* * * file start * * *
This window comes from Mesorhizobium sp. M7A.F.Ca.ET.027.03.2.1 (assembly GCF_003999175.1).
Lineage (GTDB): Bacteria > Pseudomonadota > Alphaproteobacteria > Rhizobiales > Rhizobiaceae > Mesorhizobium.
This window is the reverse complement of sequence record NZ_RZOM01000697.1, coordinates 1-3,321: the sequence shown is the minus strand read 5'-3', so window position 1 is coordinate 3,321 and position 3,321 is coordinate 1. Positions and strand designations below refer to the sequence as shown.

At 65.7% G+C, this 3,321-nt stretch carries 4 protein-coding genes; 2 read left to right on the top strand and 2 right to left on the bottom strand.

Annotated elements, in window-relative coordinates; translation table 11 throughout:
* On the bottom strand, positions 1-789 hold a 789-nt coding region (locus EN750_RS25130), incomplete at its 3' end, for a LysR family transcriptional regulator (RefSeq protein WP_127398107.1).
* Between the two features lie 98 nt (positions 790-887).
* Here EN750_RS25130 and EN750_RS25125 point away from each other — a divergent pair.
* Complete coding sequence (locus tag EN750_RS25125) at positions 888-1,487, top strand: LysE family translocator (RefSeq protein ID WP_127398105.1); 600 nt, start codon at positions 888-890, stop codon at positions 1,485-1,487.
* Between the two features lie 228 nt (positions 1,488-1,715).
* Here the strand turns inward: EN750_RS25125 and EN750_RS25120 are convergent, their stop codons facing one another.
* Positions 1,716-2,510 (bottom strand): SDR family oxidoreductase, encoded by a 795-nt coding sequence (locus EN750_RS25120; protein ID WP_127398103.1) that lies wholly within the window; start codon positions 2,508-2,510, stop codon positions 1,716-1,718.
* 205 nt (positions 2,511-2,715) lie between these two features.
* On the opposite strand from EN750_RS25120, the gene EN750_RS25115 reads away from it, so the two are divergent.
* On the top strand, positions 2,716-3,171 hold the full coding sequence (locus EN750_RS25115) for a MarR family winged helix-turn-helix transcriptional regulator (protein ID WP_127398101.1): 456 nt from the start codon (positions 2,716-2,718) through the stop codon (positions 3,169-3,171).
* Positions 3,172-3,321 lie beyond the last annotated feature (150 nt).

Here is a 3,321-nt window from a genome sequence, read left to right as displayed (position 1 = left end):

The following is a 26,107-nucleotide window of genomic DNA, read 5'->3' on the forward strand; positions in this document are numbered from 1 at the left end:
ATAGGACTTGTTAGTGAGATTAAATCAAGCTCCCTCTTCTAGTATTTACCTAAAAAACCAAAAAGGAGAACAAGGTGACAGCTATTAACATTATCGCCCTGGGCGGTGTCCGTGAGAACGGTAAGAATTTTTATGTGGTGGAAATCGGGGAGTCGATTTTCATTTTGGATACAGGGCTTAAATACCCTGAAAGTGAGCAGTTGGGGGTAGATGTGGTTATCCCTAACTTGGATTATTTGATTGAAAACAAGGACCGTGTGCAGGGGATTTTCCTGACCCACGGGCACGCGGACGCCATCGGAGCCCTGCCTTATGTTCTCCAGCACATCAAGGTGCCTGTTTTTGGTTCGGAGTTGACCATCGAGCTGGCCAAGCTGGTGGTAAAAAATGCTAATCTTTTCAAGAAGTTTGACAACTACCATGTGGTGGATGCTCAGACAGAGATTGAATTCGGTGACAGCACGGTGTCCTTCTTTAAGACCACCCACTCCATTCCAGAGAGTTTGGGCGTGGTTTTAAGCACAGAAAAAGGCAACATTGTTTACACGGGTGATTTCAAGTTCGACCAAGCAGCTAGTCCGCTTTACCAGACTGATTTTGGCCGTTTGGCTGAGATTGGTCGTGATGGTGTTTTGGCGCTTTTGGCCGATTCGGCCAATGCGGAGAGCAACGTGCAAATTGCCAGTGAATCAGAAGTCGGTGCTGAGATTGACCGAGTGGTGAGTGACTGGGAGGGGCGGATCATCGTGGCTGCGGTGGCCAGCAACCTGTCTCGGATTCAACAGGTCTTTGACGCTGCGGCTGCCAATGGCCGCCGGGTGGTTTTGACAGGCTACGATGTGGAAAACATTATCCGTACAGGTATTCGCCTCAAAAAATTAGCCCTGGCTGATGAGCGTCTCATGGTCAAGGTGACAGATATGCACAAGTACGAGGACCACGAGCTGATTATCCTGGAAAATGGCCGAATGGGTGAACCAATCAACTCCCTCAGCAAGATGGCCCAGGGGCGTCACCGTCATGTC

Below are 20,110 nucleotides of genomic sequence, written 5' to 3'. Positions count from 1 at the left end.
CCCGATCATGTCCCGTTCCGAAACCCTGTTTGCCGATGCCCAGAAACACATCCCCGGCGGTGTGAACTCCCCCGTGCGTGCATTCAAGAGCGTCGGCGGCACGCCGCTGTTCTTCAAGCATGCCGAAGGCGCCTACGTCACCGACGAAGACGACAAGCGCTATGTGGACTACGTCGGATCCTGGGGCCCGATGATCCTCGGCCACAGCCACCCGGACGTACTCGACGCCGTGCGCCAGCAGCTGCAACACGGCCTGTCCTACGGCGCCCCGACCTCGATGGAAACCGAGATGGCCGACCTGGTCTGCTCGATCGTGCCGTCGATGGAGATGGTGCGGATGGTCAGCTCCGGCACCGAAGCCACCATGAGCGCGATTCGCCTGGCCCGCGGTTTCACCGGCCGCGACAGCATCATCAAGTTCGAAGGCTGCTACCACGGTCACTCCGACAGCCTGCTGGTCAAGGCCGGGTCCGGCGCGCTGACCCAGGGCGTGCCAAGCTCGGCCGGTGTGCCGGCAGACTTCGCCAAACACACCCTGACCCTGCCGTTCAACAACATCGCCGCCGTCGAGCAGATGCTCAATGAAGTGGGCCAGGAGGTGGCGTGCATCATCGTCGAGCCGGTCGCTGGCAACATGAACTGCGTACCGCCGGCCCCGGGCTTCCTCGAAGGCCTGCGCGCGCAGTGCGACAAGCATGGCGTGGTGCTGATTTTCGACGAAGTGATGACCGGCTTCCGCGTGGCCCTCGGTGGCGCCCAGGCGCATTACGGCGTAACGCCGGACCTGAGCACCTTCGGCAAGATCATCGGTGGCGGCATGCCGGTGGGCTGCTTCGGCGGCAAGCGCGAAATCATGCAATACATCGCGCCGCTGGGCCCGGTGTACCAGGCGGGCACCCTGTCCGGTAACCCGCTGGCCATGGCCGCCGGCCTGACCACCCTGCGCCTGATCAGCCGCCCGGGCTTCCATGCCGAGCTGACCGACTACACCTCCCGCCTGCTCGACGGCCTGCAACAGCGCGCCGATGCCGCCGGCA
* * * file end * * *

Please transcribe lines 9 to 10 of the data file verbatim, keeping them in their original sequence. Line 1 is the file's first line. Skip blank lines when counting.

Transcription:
* Complete coding sequence (locus tag EN750_RS25125) at positions 888-1,487, top strand: LysE family translocator (RefSeq protein ID WP_127398105.1); 600 nt, start codon at positions 888-890, stop codon at positions 1,485-1,487.
* Between the two features lie 228 nt (positions 1,488-1,715).